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Anything / Everything

English translation: anything is a selection; everything is the whole set

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GLOSSARY ENTRY (DERIVED FROM QUESTION BELOW)
English term or phrase:Difference: anything / everything
English translation:anything is a selection; everything is the whole set
Entered by: Herbert Fipke
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20:49 Oct 25, 2002
English to English translations [PRO]
Marketing / Ad slogan
English term or phrase: Anything / Everything
Has anyone a brief explanation of the difference between these two terms?
Example:
Anything with a combustion engine
Everything with a combustion engine
Herbert Fipke
Germany
Local time: 16:46
explanation below
Explanation:
This is interesting, as I was once in a discussion about the difference between these two!

Everything = ALL that relates to the subject;

for instance, if you say, "Pick out everything that is blue", then you would choose ALL things that are blue

Anything = one thing or some indiscriminately of whatever kind: used to indicate one thing selected without restriction

For instance, if you say, "Pick out anything that is blue", then you would choose one thing at random, maybe more, but not necessarily ALL things that are blue...that would be choosing "everything".

Wish I could explain it better, but the main difference is that everything is restricted and to ALL items; anything is not ALL items, but any random one of them.

Another example: If one asks, "What would you like for dinner?" Then...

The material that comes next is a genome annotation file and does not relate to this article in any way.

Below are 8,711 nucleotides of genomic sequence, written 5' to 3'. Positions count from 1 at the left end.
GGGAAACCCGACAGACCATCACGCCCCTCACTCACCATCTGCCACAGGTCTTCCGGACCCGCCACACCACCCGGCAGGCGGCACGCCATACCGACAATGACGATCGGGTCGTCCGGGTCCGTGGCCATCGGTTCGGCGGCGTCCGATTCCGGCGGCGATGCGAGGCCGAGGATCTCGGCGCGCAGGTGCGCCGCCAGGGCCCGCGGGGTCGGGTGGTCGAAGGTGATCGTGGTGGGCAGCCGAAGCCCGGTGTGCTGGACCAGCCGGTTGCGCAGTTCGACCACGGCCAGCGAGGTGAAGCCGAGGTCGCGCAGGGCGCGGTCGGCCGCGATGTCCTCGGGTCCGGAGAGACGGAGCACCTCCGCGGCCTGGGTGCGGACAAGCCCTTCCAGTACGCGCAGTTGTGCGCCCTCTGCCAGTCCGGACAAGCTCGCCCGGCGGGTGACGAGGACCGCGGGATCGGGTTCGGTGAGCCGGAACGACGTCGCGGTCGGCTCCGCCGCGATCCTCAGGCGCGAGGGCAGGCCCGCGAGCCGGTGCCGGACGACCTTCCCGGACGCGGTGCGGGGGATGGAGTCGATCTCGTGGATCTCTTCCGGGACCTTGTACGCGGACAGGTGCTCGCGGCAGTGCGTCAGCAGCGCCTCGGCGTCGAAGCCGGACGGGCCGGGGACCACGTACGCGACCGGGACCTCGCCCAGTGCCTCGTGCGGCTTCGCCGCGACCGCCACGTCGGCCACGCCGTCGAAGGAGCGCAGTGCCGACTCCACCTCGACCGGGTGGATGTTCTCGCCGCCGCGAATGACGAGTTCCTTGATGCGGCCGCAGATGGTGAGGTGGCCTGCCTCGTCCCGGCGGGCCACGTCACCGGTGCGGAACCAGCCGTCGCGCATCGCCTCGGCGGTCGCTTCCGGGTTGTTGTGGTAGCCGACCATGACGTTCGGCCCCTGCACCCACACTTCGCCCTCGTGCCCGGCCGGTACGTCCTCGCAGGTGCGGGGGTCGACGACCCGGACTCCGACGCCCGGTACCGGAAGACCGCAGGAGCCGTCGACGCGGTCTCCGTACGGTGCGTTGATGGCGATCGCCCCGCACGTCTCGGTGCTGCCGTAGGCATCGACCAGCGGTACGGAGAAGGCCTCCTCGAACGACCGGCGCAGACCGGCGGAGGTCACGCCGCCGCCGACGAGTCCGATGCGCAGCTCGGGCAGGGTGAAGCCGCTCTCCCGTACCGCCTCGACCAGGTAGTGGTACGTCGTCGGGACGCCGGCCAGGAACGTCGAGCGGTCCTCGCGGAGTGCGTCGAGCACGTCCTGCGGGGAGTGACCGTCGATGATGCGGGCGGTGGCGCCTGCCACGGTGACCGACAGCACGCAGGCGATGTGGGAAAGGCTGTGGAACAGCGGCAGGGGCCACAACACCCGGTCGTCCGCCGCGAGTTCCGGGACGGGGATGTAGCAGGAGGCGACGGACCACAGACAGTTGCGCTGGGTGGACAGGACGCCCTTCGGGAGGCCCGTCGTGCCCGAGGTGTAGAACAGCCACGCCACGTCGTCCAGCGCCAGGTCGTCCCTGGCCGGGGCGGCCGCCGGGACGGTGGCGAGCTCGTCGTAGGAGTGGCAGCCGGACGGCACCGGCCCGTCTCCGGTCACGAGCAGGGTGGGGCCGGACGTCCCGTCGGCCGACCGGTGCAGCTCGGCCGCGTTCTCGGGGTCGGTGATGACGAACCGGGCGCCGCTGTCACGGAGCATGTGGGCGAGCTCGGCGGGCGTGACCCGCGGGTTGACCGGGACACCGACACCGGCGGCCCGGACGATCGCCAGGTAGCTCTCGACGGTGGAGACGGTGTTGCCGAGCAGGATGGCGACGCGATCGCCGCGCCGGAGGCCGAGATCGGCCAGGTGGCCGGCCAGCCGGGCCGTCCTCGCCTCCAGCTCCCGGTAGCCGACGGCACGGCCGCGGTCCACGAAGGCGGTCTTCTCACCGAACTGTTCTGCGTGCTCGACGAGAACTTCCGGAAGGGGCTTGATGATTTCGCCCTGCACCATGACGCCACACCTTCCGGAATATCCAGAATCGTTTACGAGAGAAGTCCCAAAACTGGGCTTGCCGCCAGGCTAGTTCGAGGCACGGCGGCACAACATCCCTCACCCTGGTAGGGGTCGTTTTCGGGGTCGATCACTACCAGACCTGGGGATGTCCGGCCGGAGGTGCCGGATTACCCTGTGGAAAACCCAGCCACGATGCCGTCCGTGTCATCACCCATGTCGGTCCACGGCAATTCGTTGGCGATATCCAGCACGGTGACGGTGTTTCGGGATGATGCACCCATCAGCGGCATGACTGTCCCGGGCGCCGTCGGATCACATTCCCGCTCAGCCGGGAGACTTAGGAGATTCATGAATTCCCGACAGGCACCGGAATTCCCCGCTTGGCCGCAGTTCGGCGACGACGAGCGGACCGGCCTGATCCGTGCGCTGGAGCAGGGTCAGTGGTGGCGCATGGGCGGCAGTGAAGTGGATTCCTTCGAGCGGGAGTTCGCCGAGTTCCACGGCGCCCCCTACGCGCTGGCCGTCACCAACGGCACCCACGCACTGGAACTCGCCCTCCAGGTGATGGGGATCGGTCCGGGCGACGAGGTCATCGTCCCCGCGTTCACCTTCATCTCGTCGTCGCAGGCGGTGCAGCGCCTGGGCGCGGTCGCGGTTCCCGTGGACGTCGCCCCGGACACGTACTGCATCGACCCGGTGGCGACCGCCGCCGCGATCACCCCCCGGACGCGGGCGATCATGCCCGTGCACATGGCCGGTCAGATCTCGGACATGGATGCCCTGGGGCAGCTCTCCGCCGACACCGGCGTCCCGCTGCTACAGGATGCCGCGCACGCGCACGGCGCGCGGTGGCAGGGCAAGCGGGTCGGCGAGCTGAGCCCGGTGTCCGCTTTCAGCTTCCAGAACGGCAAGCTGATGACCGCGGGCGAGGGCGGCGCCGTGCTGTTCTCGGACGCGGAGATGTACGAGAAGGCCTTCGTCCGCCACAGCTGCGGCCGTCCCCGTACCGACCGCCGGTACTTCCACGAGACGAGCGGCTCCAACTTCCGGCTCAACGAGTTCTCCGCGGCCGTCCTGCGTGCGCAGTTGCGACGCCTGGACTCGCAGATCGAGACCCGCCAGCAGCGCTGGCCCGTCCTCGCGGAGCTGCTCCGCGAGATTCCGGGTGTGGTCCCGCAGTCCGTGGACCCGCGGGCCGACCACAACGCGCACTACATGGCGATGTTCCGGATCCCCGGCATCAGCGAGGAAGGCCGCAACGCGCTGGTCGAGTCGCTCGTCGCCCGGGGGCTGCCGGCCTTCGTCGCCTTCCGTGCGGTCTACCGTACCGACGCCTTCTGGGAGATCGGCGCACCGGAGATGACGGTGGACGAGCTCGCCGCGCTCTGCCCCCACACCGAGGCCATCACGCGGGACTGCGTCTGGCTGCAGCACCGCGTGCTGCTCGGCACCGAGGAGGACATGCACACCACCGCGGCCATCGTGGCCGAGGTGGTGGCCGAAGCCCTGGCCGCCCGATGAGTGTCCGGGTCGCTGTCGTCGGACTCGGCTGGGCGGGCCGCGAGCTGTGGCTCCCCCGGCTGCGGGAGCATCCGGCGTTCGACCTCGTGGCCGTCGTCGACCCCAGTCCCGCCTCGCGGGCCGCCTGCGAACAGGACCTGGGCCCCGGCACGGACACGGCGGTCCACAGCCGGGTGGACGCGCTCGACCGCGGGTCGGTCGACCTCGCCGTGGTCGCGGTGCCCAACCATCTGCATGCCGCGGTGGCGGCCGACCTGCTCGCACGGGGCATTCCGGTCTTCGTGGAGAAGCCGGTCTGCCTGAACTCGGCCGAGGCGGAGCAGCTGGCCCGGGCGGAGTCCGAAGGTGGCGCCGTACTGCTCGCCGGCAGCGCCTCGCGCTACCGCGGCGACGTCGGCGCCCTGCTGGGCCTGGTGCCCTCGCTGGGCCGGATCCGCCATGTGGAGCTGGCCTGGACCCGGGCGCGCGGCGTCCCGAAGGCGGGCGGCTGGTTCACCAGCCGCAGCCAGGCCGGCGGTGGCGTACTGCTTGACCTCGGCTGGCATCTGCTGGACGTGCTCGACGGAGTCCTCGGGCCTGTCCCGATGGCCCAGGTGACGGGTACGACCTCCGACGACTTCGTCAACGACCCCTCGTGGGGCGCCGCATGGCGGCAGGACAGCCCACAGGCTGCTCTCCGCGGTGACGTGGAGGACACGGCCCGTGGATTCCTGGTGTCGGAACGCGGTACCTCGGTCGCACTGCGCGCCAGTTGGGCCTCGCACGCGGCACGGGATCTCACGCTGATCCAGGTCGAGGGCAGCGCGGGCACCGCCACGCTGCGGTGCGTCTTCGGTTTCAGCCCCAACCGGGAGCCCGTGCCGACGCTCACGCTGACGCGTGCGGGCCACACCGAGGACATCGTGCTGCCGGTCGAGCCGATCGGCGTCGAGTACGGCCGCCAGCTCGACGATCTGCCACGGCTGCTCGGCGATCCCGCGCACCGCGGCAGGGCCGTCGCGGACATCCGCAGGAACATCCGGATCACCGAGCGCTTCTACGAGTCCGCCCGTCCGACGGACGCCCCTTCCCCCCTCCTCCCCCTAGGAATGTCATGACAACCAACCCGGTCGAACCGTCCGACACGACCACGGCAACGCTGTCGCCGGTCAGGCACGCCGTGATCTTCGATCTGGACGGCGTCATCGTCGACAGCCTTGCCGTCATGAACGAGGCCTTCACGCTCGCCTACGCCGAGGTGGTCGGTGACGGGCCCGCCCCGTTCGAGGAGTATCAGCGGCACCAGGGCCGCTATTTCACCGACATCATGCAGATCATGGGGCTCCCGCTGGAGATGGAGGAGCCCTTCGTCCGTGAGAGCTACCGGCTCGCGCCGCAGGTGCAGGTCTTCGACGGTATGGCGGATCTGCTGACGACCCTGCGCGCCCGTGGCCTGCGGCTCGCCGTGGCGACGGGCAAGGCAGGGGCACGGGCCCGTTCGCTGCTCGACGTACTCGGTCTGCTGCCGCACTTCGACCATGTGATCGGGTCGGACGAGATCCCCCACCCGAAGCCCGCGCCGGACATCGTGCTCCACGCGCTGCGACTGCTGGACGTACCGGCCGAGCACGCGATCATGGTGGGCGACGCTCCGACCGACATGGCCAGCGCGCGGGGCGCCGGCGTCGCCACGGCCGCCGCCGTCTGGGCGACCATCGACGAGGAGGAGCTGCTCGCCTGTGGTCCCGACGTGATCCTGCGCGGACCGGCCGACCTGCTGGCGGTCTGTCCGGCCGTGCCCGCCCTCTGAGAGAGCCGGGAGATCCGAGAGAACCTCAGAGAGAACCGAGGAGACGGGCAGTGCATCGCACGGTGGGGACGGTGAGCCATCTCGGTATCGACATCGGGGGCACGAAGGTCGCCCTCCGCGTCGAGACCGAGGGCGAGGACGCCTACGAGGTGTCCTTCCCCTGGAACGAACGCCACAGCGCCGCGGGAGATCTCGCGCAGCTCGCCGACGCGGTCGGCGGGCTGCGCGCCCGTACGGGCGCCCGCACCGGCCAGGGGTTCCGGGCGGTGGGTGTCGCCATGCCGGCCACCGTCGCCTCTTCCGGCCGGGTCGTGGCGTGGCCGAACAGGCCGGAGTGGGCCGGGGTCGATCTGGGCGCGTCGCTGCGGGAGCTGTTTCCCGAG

"Everything in the refrigerator" would be all items in their totality that are in the refrigerator.

But...

"Anything in the refrigerator" would be probably one item at random from the refrigerator, but not all items.

As far as using this in your context goes, it might help understand it better if you add a verb to the sentence with something like, "I'll buy...everything with a combustion engine" would mean you want to buy ALL things that have a combustion engine.

"I'll buy...anything with a combustion engine" - then that means you will take one thing at random as long as it has a combustion engine.

Kind of an elementary explanation, but hope it helps. Try to figure out the difference between anyone/everyone now! :)
Selected response from:

Jennie Sherrick, MA
United States
Local time: 10:46
Grading comment
Thank you all for your help. It was really difficult to decide who should get the points. In the end, Jennie's fridge made it totally clear to me what it's all about. After all these explanations, I would prefer "everything with a (n internal) combustion engine".
4 KudoZ points were awarded for this answer

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Summary of answers provided
5 +4anything is a selection; everything is the whole set
GoodWords
4 +2SEE COMMENT
Tony M
4 +1explanation below
Jennie Sherrick, MA
4See explanation
Kim Metzger


Discussion entries: 1





  

Answers


3 mins   confidence: Answerer confidence 5/5 peer agreement (net): +4
anything is a selection; everything is the whole set


Explanation:
"Everything with a combustion engine" means to consider the entire set of things with a combustion engine. "Anything" means any member of the set; it doesn't matter which one.

GoodWords
Mexico
Local time: 09:46
Native speaker of: Native in EnglishEnglish
PRO pts in pair: 189

Peer comments on this answer (and responses from the answerer)
agree  JCEC
1 min

agree  Refugio: Clear, logical, and correct, GW.
14 mins

agree  Fuad Yahya: . . . and concise.
24 mins

agree  NancyLynn
36 mins
Login to enter a peer comment (or grade)

9 mins   confidence: Answerer confidence 4/5Answerer confidence 4/5
See explanation


Explanation:
Anything with a combustion engine. I can think of two possibilities here because something is missing. 1. Anything TO DO with a combustion engine would mean whatever has any connection to a com. eng. 2. Any machine/device with a com. eng. would mean any machine whatsoever - without restriction.